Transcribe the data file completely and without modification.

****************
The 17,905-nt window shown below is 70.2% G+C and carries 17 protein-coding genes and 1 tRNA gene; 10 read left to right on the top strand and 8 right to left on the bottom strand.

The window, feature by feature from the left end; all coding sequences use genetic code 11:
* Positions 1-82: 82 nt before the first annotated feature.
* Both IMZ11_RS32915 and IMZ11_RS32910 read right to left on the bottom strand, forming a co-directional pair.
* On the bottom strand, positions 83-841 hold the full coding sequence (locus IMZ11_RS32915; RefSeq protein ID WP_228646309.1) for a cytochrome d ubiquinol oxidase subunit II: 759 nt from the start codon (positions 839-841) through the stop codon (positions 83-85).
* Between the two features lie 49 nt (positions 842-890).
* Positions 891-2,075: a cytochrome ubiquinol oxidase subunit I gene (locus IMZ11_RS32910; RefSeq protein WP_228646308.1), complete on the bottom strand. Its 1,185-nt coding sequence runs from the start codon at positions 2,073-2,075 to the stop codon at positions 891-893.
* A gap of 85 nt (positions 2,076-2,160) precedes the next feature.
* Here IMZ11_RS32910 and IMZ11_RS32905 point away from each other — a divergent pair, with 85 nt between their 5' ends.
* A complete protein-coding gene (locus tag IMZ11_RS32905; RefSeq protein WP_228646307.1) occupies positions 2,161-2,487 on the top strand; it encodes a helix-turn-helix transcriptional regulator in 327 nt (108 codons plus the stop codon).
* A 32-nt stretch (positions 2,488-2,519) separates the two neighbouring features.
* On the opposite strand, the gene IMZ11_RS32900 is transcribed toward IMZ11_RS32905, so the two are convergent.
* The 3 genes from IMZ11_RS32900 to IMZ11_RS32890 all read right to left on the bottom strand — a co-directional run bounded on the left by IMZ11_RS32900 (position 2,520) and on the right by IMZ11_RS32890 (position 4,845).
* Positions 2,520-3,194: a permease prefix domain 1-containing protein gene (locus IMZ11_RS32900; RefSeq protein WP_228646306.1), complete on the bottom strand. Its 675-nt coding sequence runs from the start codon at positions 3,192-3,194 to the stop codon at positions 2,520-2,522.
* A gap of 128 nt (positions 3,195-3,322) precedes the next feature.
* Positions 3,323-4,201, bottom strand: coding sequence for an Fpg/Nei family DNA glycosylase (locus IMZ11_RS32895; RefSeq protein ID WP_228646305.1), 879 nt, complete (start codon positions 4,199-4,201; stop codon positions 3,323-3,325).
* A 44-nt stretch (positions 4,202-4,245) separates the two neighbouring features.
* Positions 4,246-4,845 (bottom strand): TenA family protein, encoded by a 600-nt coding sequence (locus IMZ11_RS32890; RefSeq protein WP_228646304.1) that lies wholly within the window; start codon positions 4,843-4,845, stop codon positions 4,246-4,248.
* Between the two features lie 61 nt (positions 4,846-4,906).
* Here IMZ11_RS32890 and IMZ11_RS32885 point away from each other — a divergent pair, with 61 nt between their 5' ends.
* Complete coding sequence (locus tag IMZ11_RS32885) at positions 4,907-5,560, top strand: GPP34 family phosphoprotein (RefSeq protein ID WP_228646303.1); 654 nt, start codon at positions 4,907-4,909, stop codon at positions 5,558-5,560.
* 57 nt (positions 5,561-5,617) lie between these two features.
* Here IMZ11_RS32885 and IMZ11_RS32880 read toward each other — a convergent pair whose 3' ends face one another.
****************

The 17,905-nt window shown below is 70.2% G+C and carries 17 protein-coding genes and 1 tRNA gene; 10 read left to right on the top strand and 8 right to left on the bottom strand.

The window, feature by feature from the left end; all coding sequences use genetic code 11:
* Positions 1-82: 82 nt before the first annotated feature.
* Both IMZ11_RS32915 and IMZ11_RS32910 read right to left on the bottom strand, forming a co-directional pair.
* On the bottom strand, positions 83-841 hold the full coding sequence (locus IMZ11_RS32915; RefSeq protein ID WP_228646309.1) for a cytochrome d ubiquinol oxidase subunit II: 759 nt from the start codon (positions 839-841) through the stop codon (positions 83-85).
* Between the two features lie 49 nt (positions 842-890).
* Positions 891-2,075: a cytochrome ubiquinol oxidase subunit I gene (locus IMZ11_RS32910; RefSeq protein WP_228646308.1), complete on the bottom strand. Its 1,185-nt coding sequence runs from the start codon at positions 2,073-2,075 to the stop codon at positions 891-893.
* A gap of 85 nt (positions 2,076-2,160) precedes the next feature.
* Here IMZ11_RS32910 and IMZ11_RS32905 point away from each other — a divergent pair, with 85 nt between their 5' ends.
* A complete protein-coding gene (locus tag IMZ11_RS32905; RefSeq protein WP_228646307.1) occupies positions 2,161-2,487 on the top strand; it encodes a helix-turn-helix transcriptional regulator in 327 nt (108 codons plus the stop codon).
* A 32-nt stretch (positions 2,488-2,519) separates the two neighbouring features.
* On the opposite strand, the gene IMZ11_RS32900 is transcribed toward IMZ11_RS32905, so the two are convergent.
* The 3 genes from IMZ11_RS32900 to IMZ11_RS32890 all read right to left on the bottom strand — a co-directional run bounded on the left by IMZ11_RS32900 (position 2,520) and on the right by IMZ11_RS32890 (position 4,845).
* Positions 2,520-3,194: a permease prefix domain 1-containing protein gene (locus IMZ11_RS32900; RefSeq protein WP_228646306.1), complete on the bottom strand. Its 675-nt coding sequence runs from the start codon at positions 3,192-3,194 to the stop codon at positions 2,520-2,522.
* A gap of 128 nt (positions 3,195-3,322) precedes the next feature.
* Positions 3,323-4,201, bottom strand: coding sequence for an Fpg/Nei family DNA glycosylase (locus IMZ11_RS32895; RefSeq protein ID WP_228646305.1), 879 nt, complete (start codon positions 4,199-4,201; stop codon positions 3,323-3,325).
* A 44-nt stretch (positions 4,202-4,245) separates the two neighbouring features.
* Positions 4,246-4,845 (bottom strand): TenA family protein, encoded by a 600-nt coding sequence (locus IMZ11_RS32890; RefSeq protein WP_228646304.1) that lies wholly within the window; start codon positions 4,843-4,845, stop codon positions 4,246-4,248.
* Between the two features lie 61 nt (positions 4,846-4,906).
* Here IMZ11_RS32890 and IMZ11_RS32885 point away from each other — a divergent pair, with 61 nt between their 5' ends.
* Complete coding sequence (locus tag IMZ11_RS32885) at positions 4,907-5,560, top strand: GPP34 family phosphoprotein (RefSeq protein ID WP_228646303.1); 654 nt, start codon at positions 4,907-4,909, stop codon at positions 5,558-5,560.
* 57 nt (positions 5,561-5,617) lie between these two features.
* Here IMZ11_RS32885 and IMZ11_RS32880 read toward each other — a convergent pair whose 3' ends face one another.